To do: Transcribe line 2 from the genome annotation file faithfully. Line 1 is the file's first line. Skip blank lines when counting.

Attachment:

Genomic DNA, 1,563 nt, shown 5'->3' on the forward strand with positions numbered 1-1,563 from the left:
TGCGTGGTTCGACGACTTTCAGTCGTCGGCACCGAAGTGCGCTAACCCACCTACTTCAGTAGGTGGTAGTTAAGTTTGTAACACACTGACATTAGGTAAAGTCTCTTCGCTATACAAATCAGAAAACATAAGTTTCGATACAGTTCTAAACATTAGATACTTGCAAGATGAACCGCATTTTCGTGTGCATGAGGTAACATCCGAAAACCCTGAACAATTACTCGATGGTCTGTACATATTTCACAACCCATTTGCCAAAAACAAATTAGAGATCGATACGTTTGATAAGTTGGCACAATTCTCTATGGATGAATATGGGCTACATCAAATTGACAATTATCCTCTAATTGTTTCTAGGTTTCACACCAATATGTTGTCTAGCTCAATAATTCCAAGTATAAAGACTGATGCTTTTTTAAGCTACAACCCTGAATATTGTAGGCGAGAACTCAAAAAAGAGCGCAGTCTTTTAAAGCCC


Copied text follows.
TGCGTGGTTCGACGACTTTCAGTCGTCGGCACCGAAGTGCGCTAACCCACCTACTTCAGTAGGTGGTAGTTAAGTTTGTAACACACTGACATTAGGTAAAGTCTCTTCGCTATACAAATCAGAAAACATAAGTTTCGATACAGTTCTAAACATTAGATACTTGCAAGATGAACCGCATTTTCGTGTGCATGAGGTAACATCCGAAAACCCTGAACAATTACTCGATGGTCTGTACATATTTCACAACCCATTTGCCAAAAACAAATTAGAGATCGATACGTTTGATAAGTTGGCACAATTCTCTATGGATGAATATGGGCTACATCAAATTGACAATTATCCTCTAATTGTTTCTAGGTTTCACACCAATATGTTGTCTAGCTCAATAATTCCAAGTATAAAGACTGATGCTTTTTTAAGCTACAACCCTGAATATTGTAGGCGAGAACTCAAAAAAGAGCGCAGTCTTTTAAAGCCC